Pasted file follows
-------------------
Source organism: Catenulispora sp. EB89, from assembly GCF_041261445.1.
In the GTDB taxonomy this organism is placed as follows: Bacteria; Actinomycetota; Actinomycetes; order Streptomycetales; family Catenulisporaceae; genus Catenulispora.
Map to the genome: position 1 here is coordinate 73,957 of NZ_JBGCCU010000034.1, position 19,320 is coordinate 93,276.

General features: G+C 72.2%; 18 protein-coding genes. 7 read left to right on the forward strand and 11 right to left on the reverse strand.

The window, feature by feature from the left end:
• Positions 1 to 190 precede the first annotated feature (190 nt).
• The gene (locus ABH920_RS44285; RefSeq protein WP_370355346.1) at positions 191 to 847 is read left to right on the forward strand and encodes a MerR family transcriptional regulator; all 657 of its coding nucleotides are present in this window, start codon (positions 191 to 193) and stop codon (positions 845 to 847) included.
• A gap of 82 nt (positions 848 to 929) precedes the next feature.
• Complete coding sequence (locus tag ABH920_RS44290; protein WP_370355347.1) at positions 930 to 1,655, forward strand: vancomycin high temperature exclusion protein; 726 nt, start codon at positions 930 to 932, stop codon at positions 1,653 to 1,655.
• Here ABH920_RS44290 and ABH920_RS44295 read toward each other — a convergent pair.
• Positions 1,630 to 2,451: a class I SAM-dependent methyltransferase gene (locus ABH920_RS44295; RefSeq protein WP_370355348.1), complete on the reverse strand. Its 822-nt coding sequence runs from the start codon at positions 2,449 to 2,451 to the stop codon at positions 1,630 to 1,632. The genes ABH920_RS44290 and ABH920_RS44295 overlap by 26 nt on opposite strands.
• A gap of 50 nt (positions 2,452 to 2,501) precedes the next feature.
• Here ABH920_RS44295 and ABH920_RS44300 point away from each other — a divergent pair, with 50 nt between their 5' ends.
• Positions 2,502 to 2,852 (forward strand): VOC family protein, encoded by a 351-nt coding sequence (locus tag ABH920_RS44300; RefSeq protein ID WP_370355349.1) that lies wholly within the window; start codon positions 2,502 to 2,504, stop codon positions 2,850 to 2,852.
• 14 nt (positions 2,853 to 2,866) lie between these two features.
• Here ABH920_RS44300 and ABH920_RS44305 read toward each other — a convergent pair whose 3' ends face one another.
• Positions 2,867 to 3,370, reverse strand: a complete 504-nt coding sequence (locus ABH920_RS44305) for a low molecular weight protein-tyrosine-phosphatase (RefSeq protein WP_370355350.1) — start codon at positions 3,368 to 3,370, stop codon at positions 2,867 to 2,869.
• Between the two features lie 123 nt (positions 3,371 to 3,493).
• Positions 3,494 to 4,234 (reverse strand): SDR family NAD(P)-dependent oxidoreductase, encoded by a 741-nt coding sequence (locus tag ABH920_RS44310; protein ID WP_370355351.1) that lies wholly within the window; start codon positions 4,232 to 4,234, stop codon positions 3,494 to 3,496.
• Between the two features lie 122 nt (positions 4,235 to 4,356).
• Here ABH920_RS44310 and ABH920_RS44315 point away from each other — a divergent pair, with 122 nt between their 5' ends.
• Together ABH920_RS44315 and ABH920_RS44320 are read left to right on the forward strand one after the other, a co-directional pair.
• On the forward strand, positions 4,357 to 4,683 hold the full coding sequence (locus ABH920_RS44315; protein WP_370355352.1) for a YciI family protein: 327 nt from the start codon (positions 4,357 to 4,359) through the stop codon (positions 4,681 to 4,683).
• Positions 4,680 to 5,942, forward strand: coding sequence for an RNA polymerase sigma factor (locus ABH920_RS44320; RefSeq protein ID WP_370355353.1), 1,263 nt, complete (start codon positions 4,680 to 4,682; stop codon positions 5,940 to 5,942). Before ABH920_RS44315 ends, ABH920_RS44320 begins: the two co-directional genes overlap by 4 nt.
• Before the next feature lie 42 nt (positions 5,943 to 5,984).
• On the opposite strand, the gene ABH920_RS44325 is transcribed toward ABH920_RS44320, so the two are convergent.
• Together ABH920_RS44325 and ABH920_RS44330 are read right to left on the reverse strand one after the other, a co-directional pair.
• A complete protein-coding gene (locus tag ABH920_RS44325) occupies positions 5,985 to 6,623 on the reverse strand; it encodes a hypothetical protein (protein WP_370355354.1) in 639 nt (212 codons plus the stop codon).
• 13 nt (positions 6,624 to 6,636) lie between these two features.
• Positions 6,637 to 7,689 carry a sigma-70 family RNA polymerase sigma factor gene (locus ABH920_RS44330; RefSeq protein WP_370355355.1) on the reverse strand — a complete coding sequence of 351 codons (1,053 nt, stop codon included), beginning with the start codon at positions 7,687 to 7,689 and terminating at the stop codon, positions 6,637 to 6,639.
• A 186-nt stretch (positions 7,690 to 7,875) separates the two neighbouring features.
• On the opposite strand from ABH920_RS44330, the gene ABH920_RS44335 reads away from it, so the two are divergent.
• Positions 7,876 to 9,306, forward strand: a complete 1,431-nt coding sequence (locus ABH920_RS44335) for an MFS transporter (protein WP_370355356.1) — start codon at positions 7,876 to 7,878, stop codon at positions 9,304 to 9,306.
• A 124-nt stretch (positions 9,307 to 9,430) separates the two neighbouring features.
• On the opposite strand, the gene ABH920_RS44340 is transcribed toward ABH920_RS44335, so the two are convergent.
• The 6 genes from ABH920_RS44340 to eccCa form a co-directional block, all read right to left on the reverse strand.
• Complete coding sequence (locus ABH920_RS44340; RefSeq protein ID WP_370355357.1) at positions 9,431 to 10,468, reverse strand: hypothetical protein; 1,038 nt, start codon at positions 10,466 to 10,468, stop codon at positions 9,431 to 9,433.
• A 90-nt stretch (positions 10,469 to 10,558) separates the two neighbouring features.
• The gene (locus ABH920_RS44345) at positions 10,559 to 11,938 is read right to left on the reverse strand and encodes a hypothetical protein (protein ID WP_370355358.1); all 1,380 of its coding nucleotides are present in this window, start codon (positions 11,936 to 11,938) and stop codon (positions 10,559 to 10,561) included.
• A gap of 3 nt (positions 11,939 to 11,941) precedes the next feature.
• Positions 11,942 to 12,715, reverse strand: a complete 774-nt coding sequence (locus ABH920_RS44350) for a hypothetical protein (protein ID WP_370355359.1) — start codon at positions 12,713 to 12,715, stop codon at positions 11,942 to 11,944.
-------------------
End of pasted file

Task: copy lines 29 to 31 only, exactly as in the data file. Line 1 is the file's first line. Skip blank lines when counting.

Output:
• 13 nt (positions 6,624 to 6,636) lie between these two features.
• Positions 6,637 to 7,689 carry a sigma-70 family RNA polymerase sigma factor gene (locus ABH920_RS44330; RefSeq protein WP_370355355.1) on the reverse strand — a complete coding sequence of 351 codons (1,053 nt, stop codon included), beginning with the start codon at positions 7,687 to 7,689 and terminating at the stop codon, positions 6,637 to 6,639.
• A 186-nt stretch (positions 7,690 to 7,875) separates the two neighbouring features.